The lower brace was cut to fit and installed, allowing the frame to be stood upright for the first time. Since the bolts were all just hand-tight and the ground wasn't level, you can see that the frame leaned a bit to the left. A wrench and a few more additions solved the problem.
Step 6: Build the Stocks
I happened to have an 8' section of lumber that we had used as a shelf at one time. I cut two sections of that lumber to match the width of the prop, then prepared to position them on the uprights as the stocks. If time allows I will sand down this lumber and then rub it down with graphite to give it a gray, weathered appearance.
I got on my hands and knees between the uprights and determined the approximate area where the center of the stocks should be located. Then I laid down the prop and positioned the lumber on the uprights. Once the frame was square and the lumber was clamped down, I drilled 1/2" holes for carriage bolts to secure them to the posts. Four holes were drilled into the bottom half, for a semi-permanent mount, while only two holes were drilled in the upper half. This allowed me to use wing nuts on the upper bolts and be able to open and close the stocks to secure 'victims' in the stocks.
Two short sections of weathered 2x4 were screwed to the bottom section as battens, making the upper bolts optional if desired.
After everything was fitted I removed the lumber, drew out an oversized circle for neck hole and removed that section with my jigsaw. I wanted people to be able to pose in the stocks without having to feel as if they were trapped in them, so the bigger hole allows most people to put their heads through the hole without the top section being raised and then locked back in place.
Step 7: The Blade
The blade is made with a thin piece of plywood. I pulled a scrap out that was approximately the right width, then cut the blade on an angle, 10" long on one side and 16" long on the other.
To give the blade a bit more realism I sanded a beveled edge into it prior to painting it. If I had thought the blade through a bit more I would have skim coated it to make it completely smooth prior to painting. Since sanding was the only prep work I did, the wood grain showed through both the primer and the silver.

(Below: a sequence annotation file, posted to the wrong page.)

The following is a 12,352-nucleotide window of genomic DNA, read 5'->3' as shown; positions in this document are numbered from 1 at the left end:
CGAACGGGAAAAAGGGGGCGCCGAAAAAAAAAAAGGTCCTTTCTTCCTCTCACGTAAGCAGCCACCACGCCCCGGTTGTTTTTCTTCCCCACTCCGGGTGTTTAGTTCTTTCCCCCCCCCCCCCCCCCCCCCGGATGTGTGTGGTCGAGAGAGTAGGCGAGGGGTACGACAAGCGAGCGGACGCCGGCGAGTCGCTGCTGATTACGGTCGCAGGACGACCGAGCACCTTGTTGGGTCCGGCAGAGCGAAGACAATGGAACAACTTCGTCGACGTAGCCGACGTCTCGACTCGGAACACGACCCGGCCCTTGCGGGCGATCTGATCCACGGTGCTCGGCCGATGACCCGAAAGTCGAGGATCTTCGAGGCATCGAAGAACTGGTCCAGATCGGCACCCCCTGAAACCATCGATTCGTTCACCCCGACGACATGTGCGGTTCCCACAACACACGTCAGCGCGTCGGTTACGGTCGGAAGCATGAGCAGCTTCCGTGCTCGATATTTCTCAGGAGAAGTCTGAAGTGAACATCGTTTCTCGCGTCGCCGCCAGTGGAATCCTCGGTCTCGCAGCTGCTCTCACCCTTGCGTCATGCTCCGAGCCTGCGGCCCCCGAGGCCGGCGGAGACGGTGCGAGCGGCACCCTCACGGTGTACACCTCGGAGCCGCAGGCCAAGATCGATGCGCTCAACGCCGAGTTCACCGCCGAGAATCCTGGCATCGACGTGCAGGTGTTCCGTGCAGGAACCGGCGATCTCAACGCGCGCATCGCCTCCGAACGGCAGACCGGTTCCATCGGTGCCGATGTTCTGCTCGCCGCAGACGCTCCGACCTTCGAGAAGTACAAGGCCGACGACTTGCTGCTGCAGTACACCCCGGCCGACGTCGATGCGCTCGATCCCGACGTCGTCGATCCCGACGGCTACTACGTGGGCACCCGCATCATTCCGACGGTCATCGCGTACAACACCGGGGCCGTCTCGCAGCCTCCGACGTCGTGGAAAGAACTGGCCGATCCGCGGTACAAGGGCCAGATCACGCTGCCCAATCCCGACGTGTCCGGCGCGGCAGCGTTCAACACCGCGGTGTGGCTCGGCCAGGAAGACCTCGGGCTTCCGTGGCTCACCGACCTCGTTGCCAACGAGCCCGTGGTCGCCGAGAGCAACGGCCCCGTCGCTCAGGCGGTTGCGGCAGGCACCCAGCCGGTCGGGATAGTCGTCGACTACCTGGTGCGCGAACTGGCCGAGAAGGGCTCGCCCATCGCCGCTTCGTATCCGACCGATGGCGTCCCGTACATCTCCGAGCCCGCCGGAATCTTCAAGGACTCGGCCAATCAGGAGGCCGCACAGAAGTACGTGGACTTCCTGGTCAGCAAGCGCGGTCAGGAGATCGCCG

Once the metallic finish dried I picked out some black, brown and red paint to give the blade some character. The colors were initially sprayed over the blade, then spattered with a brush.
A particularly aged piece of 2x4 was chosen to sandwich the blade. The rear piece of wood was drilled from the top down to accept another rusted eye bolt. Twine was passed through the bolt, then spliced in an eye loop and whipped with smaller stuff to finish the splice cleanly.
Step 8: Top Hardware
These pictures show the top crossbar with the rusted eye bolt mentioned earlier. I also added eyebolts on either end of the crossbar to allow the twin to be run to either side of the prop.
Step 9: Mount the Blade
Unfortunately, my daughters were eager to help with the final stages of the project and i neglected to take pictures of how the blade gets mounted. I disassembled the prop for storage before i realized my oversight. Once the prop is reassembled I will post explanatory pictures.
I drilled holes horizontally into each side of the blade assembly between the 2x4s. I also drilled holes through the uprights on each side. The holes allow dowel rods to be pushed through the uprights and into the blade assembly, suspending it above the stocks.
The series of holes allows the blade to be positioned at five locations from top to bottom, giving a potential "victim" many photo opportunities.
The last things needed to complete the display are a basket to catch the aftereffects and an executioner. The basket is being scavenged for right now, and I'm in the process of creating a grim-reaper type figure to stand next to the prop.